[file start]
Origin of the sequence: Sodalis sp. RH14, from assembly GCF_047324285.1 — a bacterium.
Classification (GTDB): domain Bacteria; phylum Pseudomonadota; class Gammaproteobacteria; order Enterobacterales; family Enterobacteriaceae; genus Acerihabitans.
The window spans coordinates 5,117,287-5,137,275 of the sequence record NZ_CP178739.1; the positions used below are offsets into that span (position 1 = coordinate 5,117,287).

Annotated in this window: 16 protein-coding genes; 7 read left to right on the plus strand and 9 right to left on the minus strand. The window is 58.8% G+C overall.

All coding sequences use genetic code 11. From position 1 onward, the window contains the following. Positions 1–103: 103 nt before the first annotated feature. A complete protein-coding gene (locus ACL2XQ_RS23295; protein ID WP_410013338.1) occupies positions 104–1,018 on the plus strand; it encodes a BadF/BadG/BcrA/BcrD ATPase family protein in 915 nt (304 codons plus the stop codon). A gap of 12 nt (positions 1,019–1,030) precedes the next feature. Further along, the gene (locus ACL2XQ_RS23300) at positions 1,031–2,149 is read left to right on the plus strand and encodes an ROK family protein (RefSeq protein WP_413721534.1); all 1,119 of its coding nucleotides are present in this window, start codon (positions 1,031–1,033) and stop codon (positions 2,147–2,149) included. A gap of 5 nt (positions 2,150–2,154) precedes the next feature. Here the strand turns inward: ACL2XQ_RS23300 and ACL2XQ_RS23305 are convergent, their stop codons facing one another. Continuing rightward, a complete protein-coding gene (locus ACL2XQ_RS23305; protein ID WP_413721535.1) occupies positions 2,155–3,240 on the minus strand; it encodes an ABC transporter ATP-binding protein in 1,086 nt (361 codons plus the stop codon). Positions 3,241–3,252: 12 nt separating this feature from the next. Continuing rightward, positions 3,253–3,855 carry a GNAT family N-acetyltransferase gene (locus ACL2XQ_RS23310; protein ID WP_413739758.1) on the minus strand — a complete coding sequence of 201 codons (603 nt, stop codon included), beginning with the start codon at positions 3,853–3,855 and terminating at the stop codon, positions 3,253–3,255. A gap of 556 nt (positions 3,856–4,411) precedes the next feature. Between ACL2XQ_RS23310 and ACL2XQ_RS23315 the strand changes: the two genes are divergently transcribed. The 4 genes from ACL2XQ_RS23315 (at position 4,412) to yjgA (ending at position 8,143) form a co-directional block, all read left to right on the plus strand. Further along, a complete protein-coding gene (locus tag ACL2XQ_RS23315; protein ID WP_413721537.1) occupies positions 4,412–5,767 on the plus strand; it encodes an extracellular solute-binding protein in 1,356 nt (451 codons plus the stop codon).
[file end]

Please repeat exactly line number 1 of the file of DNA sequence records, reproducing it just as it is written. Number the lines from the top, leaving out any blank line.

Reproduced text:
Origin of the sequence: Sodalis sp. RH14, from assembly GCF_047324285.1 — a bacterium.